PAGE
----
Human Flow

The worst humanitarian crisis since 1945.

You need to remember that the people you see in this movie are unwilling and unwitting pawns in a global chess game.

Ai Weiwei, the director of this stunning, extraordinary film, says, “We all bear responsibility.” With all due respect, Mr. Weiwei, I don’t see how the ordinary man or woman in the street can bear responsibility for the death and displacement of 65 million human beings. In 2003, ten million ordinary men and women marched world-wide to join their voices in one simple global message: NO to the Iraq war. In vain. The illegal invasion of Iraq was the pivotal point, the precipitating event that would go on to destabilize large swathes of the Middle East. The rest, as they say, is history.

Here’s history today:

the North Point Surf Resort, abandoned hotel in Barbados

better pool empty

When I was a child I stood on the cracked floor of this derelict, olympic-sized swimming pool. I was with my mother, my father and sister, and from Rockley Beach we had driven to the northern tip of the island for the afternoon. That moment, that place, and that pool has haunted me ever since.

Mystery surrounds this hotel. No-one seems to know who owned it or why it was built in such an isolated area. Barbados’ north coast is spectacular: wild, rugged and windswept with the Atlantic Ocean waves crashing against the cliffs. Here’s a photo of that same swimming pool in its heyday.

pool one 

Over Christmas we escaped to Barbados and discovered paradise. I have perfect recall of the Air Canada DC-8 jet, gleaming white on the tarmac, and me stepping out of it. Eyes squinting against the unaccustomed glare, I can still feel the trade winds caressing my cold-chapped skin as I descended the metal staircase. It was a day before my tenth birthday and my family had travelled to this sun-drenched little isle for the holidays. Speeding along the littoral road in a taxi, we caught sight of the sea and gaped like country bumpkins out on a day trip. The island sky was vast with bold cloudscapes and there was a glittering brightness in the air.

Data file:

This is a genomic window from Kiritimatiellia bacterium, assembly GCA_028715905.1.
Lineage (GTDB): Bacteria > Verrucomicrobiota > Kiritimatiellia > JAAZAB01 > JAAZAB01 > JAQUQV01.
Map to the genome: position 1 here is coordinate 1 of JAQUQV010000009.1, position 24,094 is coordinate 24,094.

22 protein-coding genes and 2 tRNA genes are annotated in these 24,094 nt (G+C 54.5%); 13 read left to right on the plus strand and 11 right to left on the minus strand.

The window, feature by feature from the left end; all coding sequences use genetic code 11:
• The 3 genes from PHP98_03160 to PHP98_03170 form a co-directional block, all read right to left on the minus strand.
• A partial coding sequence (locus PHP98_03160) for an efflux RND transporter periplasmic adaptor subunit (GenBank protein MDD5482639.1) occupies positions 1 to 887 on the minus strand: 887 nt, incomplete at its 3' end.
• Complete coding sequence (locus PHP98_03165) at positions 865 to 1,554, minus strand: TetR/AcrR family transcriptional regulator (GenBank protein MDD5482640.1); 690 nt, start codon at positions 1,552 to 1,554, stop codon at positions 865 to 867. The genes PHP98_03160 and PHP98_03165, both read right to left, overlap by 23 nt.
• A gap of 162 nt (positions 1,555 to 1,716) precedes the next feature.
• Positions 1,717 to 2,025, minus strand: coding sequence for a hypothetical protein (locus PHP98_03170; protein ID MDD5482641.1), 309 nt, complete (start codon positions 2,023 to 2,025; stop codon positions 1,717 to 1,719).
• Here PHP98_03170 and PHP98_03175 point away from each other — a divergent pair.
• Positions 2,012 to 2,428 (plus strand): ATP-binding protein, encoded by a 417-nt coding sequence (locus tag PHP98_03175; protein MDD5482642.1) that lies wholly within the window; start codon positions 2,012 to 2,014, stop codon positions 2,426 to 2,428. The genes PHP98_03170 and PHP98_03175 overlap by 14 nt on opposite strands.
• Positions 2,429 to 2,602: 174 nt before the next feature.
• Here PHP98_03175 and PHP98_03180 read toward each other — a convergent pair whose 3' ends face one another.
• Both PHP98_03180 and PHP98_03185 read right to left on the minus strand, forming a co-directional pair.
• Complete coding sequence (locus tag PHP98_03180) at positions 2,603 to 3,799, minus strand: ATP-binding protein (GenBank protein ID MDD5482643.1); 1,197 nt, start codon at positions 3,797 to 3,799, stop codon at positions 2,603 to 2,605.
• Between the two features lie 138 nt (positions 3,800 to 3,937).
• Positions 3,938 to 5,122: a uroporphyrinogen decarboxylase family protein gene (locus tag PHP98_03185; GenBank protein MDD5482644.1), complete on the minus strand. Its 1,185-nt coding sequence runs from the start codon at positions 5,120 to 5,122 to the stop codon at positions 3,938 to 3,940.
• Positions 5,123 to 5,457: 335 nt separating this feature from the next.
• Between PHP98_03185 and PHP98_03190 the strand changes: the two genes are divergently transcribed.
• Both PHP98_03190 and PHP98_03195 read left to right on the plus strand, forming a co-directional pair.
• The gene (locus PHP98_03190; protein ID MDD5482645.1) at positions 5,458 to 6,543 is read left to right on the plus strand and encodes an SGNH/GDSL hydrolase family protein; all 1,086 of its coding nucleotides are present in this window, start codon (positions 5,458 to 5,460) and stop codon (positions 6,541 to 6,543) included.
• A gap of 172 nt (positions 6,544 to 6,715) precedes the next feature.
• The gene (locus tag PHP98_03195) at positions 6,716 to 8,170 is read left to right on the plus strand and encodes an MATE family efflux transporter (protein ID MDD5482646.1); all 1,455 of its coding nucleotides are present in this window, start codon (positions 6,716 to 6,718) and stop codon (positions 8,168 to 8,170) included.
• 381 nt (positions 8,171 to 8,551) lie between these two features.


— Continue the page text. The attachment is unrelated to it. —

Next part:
The Sweet Life was a plantation-style guesthouse with a frangipani tree gracing its front lawn. From our rooms we threw open the shutters and gazed onto a garden brimming with blooms that burst with energy from the sun. Gecko-lizards flickered across pathways and vanished into the jungle-like undergrowth. Intoxicated by the perfume and the heat, we shed our clothes and like pale pilgrims from the North ran to frolic on the sands of Rockley Beach across the road.

Bajan boys, shimmying nimbly up the trunks of coconut trees, slashed open the giant shells and offered us the water to drink. I had never seen a fresh coconut before. I had never seen a black person before. We stared enrapt as flying fish catapulted themselves out of the ocean, and with a neat flick of the tail pirouetted back down into their immense aquarium. That evening we feasted on jug jug and spicy fishcakes while a steel band playing tinny music plinkety-plinked beside a shimmering pool. Drunk on the voluptuousness of the tropics and too many rum punches, Dad joined the limbo-dancing contest on the beach and wrenched his back. The next day he lay, subdued under a fig tree on the hotel lawn, while my mother, sister and I went into town to find me a birthday cake.

In bustling Bridgetown a new language floated in the air. We wandered the city center and heard the Bajan dialect spoken by the citizens, their lilting voices mingling with the smells and sounds of the marketplace. We rented a sun moke and roamed the northernmost tip of the island. There was a cliff hotel, its setting dramatic but eerie as Atlantic waves crashed violently onto the rocks below. We stood on the floor of the empty swimming pool then roamed the neglected property; a compass rose was etched into the crumbling patio tiles near the abandoned bar. Despite the heat we felt chilled. Imagining the ghosts of former guests to be present, we could almost hear the chatter of voices and the clink of ice cubes in glasses as they sat smoking in lounge chairs, playing Mah Jong and sunning themselves like sleek, contented reptiles. Shivering, we returned to Rockley Beach and hurled ourselves at the waves.


pool two with compass

Another old photo of the hotel in its heyday, the compass rose etched into the patio tiles near the bar. That’s where I stood, years later.


Two weeks later the DC-8 jet lifted off with a powerful thrust and within seconds we were aloft, northbound to our snow-blanketed Canadian tundra. With the sound of Calypso music ringing in our ears, we quit paradise.

Copyrighted Material



The last time I was in Barbados was with my parents in the 1990s. It’s time to go back.

I just found this video on YouTube and watched it, transfixed. It’s hard to believe the remains of this hotel are still there.

the hidden passages of Paris

Paris Secret Passages June 17, 2013 135